Who knew Nirvana had a fourth member, its own version of Pete Best, the “fifth Beatle?” Dan Sauter, that’s who, an IT manager for the US Coast Guard by day, Oakland-based music historian by night. Sauter tracked down the second guitarist for Nirvana, Jason Everman, who toured with the band for its first album, Bleach, and interviewed him over Skype for his podcast Music Life Radio. Not only did Everman tell Sauter about the early days of Seattle grunge, he also gave the show rare live recordings from his time on the road with Nirvana and Soundgarden. All Sauter had to do was ask.
Inspired by This American Life, Music Life Radio started in 2009 with a similar premise: gather narratives from musicians of any genre about their songs and life stories. Sauter said the podcasts will never be used for commercial purposes and hopes they’ll eventually live on as part of the Internet Archive, a free digital library of books, movies, and music.
“Storytelling is how people learn about their history and culture,” Sauter said at his loft where he records Music Life Radio, which features two free podcasts a month, available on its website (MusicLifeRadio.com) and on iTunes. Local punk musicians Josh Almond and Erik Core, both in the country-punk band Gunpowder, also contribute as hosts and producers.
Sauter records the podcast in his living room, where rock memorabilia hangs on the spacious concrete walls. On this particular night, Halloween, he was talking to Oakland native and current Los Angeles resident Alexandra Starlight and her guitarist/boyfriend Zachary Jones, who both play in Alexandra & The Starlight Band. The pair — Starlight, who wore platform boots, black spandex, and a shaggy Seventies fur coat, and Jones, who looked every bit Dee Dee Ramone — sipped red wine on Sauter’s couch and dished rock star dirt as if on a VH1 retrospective. One story involved a night at a Miami strip club with Lil’ Wayne, Rick Ross, Drake, and Drake’s dad, all locked together in a glass VIP room up to their knees in plastic-wrapped cash. After the interview, Starlight and Jones played two songs to be included in the podcast. While their music — glitter-rock blues — likely won’t get them to VH1 status, that doesn’t seem to be the point.
“I always want to interview a band no one knows,” Sauter said. “I would be sad if I interviewed Ozzy Osbourne. He’s already said everything he has to say.”
Music Life Radio is, in many ways, a vehicle for spreading Sauter’s music geekery. Our conversation turned into a lesson on local music history: how San Francisco’s Romeo Void wrote the song “Never Say Never”; how seminal Seventies punk band VKTMS lost its original lead singer Nyna (Napalm) Crawford to cancer and has reformed with a variety of new lead singers; how it’s ironic that metal band Hot Fog talked to him about Dungeons and Dragons.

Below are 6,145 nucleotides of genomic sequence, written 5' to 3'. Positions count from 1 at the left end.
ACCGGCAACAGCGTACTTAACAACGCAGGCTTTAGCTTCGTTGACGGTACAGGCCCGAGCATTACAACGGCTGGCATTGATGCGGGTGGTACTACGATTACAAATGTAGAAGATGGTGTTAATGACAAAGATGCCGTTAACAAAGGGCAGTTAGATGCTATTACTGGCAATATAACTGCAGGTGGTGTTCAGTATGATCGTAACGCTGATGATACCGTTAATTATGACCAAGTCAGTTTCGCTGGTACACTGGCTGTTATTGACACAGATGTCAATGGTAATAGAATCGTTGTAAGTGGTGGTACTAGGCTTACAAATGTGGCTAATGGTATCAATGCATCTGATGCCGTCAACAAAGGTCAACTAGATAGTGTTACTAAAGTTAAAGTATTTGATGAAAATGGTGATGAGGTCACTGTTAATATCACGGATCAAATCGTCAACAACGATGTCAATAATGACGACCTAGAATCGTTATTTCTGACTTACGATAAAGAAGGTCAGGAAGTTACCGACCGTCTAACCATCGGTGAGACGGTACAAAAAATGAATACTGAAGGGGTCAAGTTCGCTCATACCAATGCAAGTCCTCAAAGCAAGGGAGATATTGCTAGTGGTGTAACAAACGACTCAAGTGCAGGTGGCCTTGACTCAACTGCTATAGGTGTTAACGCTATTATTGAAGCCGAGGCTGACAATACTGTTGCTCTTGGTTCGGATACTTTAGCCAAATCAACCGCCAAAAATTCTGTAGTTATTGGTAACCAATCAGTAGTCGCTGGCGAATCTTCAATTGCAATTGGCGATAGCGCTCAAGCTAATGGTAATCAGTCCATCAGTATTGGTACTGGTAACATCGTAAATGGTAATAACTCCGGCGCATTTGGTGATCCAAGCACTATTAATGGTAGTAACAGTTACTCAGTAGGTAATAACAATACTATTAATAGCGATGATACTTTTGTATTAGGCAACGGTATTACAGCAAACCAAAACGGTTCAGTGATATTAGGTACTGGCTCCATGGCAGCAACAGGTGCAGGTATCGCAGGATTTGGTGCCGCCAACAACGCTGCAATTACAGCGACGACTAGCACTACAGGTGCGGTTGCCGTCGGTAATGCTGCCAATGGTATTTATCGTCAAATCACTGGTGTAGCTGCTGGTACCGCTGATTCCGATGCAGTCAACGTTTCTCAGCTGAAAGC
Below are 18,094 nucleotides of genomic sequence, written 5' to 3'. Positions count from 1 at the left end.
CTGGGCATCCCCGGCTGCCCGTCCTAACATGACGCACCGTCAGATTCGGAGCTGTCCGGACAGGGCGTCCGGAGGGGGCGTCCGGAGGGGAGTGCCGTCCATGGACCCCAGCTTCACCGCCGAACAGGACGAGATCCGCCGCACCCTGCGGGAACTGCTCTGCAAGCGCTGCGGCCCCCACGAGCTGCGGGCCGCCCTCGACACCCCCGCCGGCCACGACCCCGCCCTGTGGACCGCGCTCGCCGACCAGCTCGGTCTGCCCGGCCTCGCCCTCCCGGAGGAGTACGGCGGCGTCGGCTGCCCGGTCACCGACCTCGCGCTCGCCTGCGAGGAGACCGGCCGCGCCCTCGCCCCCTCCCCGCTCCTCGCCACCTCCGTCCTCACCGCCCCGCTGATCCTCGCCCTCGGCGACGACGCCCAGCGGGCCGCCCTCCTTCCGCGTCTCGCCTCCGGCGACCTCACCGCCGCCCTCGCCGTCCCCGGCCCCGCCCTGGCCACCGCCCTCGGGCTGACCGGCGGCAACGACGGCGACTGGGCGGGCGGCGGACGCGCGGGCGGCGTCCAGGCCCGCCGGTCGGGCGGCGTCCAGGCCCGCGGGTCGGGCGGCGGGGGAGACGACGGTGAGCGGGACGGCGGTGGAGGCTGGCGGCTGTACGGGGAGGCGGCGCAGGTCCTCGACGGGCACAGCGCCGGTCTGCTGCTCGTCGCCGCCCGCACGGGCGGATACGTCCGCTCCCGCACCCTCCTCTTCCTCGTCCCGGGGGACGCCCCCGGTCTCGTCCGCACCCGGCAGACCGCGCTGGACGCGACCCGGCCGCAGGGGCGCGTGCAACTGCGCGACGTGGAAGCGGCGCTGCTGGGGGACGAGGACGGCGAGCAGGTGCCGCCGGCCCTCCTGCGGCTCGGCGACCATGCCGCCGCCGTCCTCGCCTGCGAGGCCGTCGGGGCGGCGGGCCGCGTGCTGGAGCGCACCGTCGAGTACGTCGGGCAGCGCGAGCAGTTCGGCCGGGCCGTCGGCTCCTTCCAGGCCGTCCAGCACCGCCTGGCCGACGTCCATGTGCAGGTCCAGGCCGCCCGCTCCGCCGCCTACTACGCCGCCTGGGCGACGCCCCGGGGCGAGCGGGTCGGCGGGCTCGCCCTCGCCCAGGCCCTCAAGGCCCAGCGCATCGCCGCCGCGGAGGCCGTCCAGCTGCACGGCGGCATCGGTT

Sauter has his own history: He moved to the Bay Area in 1994 and quickly formed the band Visitor 42 with Dan Johnson, the drummer from punk band Illegal Action. “Those were good times and good stories,” Sauter reflected. “People don’t discover that old music as much now.” Sauter admits most of his knowledge is based on music made before 2000, and wants to broaden Music Life Radio to include more emerging artists.
Sauter isn’t the only one documenting local music history. Similarly driven by his ties to the Bay Area music community, Kevin Thomson started the reading series Hook Line & Sinker in June with music photographer Lenny Gonzalez. Thomson has been a musician in the Bay Area for 27 years, and is currently the guitarist for art-rock band Enablers. Like Sauter, he has always been drawn to stories about music. “The impetus was to get musicians from all genres and cross-pollinate the music community,” he said.
Hook Line & Sinker was loosely based on the local storytelling series Porchlight and The Moth in New York City, and centers its readings on a theme. Every second Monday of the month at Disco Volante, four artists are given twenty minutes each to tell a story related to the theme and to perform two songs. Past performances have included local jazz-blues guitarist Ava Mendoza and Doug Hilsinger, former booker for The Eagle Tavern in San Francisco and founding member of famed local rock band Bomb. November’s edition, “Reasons to Be Cheerful 1, 2, 3: Good Deeds and Lucky Breaks,” will feature Dominic East (Our Lady of the Highway, Churches, Rogue Wave), Danny Pearson (American Music Club), Dina Maccabee (Real Vocal String Quartet, Ramon and Jessica), and Tom Griesser (Marcus Shelby Jazz Orchestra).
Even people far away from the Bay Area are focusing on local music. Author Joe Carducci recently devoted a three-hour radio show on WFMU, which broadcasts in the New York City area, to the Bay Area punk and underground scene of the late Seventies and early Eighties, focusing on The Sleepers, Negative Trend, and Toiling Midgets.